She echoed the sentiments of many of the more than 70 people that packed the hearing room at the PUC’s offices in Warwick who argued against raising rates in a state where residents already pay among the highest prices for electricity in the nation.

Cranston Mayor Allan Fung said the increase “shocks the conscience.”

“The fact is an overwhelming number of residents, not just low-income families, are barely getting by and the proposed massive rate increase will be a hard blow to absorb,” he said.

State Rep. Aaron Regunberg presented the commission with a petition that he said was signed by 600 people opposed to the proposal.

“Shame on us if we allow corporate profits to go ahead of working people,” the Providence Democrat said. “We should be better than that.”

More than 18,000 electric ratepayers had their power shut off last year because they failed to pay their bills, according to the George Wiley Center, a Pawtucket advocacy group. They are people like Cranston resident Pauline Belal, who had her service terminated in June after, she said, her family went through medical emergencies.

“If you guys continue to do this, you’re going to put me on the street,” she told the commission. “I’m not asking for free. I’m asking for fair.”

According to an analysis from the state Division of Public Utilities and Carriers, National Grid’s current standard offer rate in Rhode Island is the lowest among the seven utilities in Rhode Island, Connecticut and Massachusetts. Its rates were the second-lowest in that group last winter and the lowest the winter before that.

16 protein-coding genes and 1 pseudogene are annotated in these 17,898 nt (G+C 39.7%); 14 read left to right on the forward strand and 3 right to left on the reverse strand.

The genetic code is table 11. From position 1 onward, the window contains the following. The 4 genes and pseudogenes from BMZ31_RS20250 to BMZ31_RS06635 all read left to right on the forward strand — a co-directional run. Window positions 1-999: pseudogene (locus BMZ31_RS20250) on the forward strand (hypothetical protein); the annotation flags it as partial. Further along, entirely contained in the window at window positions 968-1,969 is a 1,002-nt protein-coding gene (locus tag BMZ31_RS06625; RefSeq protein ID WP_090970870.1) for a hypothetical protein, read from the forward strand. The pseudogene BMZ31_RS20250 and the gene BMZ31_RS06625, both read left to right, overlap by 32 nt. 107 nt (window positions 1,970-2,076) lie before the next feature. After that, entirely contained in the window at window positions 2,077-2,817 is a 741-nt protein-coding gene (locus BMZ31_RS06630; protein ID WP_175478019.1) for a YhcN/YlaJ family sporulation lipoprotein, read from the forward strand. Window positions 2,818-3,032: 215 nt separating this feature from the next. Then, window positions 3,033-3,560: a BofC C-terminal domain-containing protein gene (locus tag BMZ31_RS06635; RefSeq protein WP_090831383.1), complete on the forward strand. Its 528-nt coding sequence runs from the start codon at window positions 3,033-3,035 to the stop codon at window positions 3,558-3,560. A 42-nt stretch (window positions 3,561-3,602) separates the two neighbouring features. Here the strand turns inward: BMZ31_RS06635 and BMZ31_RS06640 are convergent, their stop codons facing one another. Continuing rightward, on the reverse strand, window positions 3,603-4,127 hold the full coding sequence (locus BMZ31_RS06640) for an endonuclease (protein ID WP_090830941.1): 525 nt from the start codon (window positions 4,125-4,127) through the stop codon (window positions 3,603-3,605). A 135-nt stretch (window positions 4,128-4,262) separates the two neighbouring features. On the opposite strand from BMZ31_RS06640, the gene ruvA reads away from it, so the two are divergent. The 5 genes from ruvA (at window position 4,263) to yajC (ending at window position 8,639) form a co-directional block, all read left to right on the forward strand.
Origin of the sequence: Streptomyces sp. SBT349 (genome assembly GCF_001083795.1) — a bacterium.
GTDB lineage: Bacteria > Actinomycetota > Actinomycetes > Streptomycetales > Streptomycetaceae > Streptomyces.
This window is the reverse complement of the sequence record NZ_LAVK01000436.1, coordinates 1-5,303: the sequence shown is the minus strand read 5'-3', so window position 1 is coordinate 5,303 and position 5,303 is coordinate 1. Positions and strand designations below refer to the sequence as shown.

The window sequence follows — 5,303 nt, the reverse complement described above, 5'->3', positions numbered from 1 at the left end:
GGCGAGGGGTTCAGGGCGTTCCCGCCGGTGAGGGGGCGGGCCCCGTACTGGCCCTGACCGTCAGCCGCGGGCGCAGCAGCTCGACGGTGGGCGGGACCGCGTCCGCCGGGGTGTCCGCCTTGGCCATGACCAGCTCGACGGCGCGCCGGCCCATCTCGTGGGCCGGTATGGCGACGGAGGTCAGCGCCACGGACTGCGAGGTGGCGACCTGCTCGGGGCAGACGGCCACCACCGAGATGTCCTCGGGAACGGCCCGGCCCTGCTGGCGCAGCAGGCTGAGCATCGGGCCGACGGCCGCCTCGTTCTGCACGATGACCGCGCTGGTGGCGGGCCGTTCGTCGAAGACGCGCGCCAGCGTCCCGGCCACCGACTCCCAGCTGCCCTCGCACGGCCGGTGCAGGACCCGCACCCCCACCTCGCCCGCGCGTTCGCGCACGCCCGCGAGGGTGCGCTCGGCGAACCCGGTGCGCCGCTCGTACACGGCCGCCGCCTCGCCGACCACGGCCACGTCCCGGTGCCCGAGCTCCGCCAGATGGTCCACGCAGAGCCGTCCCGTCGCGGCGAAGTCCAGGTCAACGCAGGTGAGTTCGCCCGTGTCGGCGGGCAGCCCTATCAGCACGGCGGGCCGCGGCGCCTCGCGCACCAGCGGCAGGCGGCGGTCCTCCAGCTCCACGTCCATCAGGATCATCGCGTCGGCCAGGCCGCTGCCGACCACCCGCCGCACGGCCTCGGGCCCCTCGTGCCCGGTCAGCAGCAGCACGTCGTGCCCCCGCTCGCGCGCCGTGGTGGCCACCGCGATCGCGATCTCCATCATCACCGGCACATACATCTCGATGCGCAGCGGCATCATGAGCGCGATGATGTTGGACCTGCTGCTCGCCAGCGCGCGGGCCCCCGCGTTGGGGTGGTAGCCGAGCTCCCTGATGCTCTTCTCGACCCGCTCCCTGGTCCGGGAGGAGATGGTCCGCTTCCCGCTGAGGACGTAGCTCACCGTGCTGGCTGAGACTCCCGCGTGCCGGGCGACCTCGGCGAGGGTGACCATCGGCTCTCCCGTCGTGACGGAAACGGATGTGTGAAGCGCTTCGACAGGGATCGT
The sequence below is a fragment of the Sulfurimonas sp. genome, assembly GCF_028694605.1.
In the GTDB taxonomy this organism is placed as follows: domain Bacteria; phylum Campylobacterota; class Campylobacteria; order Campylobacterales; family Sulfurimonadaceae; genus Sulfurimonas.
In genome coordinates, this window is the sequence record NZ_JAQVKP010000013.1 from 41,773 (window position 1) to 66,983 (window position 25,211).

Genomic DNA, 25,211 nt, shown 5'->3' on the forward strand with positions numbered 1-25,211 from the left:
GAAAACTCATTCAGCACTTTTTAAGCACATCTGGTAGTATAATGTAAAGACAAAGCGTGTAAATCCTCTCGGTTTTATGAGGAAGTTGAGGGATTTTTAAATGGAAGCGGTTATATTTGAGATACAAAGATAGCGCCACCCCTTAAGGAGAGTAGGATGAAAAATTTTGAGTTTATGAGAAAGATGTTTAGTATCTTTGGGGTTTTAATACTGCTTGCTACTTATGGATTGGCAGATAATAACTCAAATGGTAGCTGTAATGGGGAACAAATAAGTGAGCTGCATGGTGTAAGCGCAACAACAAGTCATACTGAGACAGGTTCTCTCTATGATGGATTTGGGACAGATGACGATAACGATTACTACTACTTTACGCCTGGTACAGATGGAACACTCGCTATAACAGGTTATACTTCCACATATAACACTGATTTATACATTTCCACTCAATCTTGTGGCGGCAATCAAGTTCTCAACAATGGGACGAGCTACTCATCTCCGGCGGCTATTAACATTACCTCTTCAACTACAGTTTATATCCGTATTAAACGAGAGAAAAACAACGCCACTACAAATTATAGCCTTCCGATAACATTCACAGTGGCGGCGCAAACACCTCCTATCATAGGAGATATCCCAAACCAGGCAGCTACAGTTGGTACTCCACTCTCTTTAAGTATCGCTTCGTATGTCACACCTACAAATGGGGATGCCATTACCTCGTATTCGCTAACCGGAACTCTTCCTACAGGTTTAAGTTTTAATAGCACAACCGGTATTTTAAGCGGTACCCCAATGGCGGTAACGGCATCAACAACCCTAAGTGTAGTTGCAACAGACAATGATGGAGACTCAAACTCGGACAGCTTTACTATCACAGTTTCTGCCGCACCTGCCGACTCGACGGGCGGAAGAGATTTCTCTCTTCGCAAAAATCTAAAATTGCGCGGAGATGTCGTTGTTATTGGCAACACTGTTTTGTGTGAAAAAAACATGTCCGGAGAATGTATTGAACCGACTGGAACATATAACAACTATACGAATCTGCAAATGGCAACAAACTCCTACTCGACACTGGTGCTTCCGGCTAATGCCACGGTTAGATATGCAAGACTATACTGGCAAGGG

None of the other utilities has released rates for the coming winter yet, but the division expects them to ask for substantial increases because they all buy power from the same New England marketplace.

The market is managed by Independent System Operator New England, which pays power plants to ensure that there is sufficient generating capacity to meet future demand. It holds auctions to secure supply three years before it’s needed. The auction for 2017-2018 was held in 2014.

Before that auction, a host of old power plants announced plans to shut down, but only a small amount of new generation was set to come online to compensate for the shortfall — leading to a spike in capacity prices.

“The proposed rates reflect the wholesale costs of today’s marketplace,” National Grid attorney Jennifer Brooks Hutchinson said. “National Grid does not take that lightly and shares customers’ concerns about increases in electric costs.”

Capacity prices went up again in the 2015 auction, but they have dropped since then, as new generating projects in New England have been put forward and efforts to reduce demand have stepped up.

But ratepayers will have to wait before seeing large benefits. In a recent filing to the commission, National Grid projects the energy rate to drop to 8.2 cents a kilowatt hour in April but then climb sharply in October 2018 to 11.4 cents a kilowatt hour.